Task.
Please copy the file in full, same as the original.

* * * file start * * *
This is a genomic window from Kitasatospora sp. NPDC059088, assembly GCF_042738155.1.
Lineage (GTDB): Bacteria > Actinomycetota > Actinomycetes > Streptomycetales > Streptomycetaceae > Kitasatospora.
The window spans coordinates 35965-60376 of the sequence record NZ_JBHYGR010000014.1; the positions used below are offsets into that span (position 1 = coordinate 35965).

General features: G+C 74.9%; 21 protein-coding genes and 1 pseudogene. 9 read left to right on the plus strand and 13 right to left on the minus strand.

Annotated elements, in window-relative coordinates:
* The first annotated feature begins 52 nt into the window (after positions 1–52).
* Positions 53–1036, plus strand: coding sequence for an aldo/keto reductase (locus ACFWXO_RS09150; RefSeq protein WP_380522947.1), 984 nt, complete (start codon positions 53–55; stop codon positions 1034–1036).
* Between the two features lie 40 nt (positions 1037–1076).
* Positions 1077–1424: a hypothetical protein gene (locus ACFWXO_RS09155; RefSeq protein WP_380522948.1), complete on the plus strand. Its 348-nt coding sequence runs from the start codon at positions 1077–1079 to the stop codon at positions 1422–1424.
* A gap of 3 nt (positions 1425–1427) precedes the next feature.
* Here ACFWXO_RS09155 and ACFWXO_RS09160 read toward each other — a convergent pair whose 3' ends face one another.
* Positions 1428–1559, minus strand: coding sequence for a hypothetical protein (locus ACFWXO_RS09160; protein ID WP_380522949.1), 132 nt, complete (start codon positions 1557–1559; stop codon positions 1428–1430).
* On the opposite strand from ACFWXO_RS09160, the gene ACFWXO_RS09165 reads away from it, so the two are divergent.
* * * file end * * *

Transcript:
This is a genomic window from Kitasatospora sp. NPDC059088, assembly GCF_042738155.1.
Lineage (GTDB): Bacteria > Actinomycetota > Actinomycetes > Streptomycetales > Streptomycetaceae > Kitasatospora.
The window spans coordinates 35965-60376 of the sequence record NZ_JBHYGR010000014.1; the positions used below are offsets into that span (position 1 = coordinate 35965).

General features: G+C 74.9%; 21 protein-coding genes and 1 pseudogene. 9 read left to right on the plus strand and 13 right to left on the minus strand.

Annotated elements, in window-relative coordinates:
* The first annotated feature begins 52 nt into the window (after positions 1–52).
* Positions 53–1036, plus strand: coding sequence for an aldo/keto reductase (locus ACFWXO_RS09150; RefSeq protein WP_380522947.1), 984 nt, complete (start codon positions 53–55; stop codon positions 1034–1036).
* Between the two features lie 40 nt (positions 1037–1076).
* Positions 1077–1424: a hypothetical protein gene (locus ACFWXO_RS09155; RefSeq protein WP_380522948.1), complete on the plus strand. Its 348-nt coding sequence runs from the start codon at positions 1077–1079 to the stop codon at positions 1422–1424.
* A gap of 3 nt (positions 1425–1427) precedes the next feature.
* Here ACFWXO_RS09155 and ACFWXO_RS09160 read toward each other — a convergent pair whose 3' ends face one another.
* Positions 1428–1559, minus strand: coding sequence for a hypothetical protein (locus ACFWXO_RS09160; protein ID WP_380522949.1), 132 nt, complete (start codon positions 1557–1559; stop codon positions 1428–1430).
* On the opposite strand from ACFWXO_RS09160, the gene ACFWXO_RS09165 reads away from it, so the two are divergent.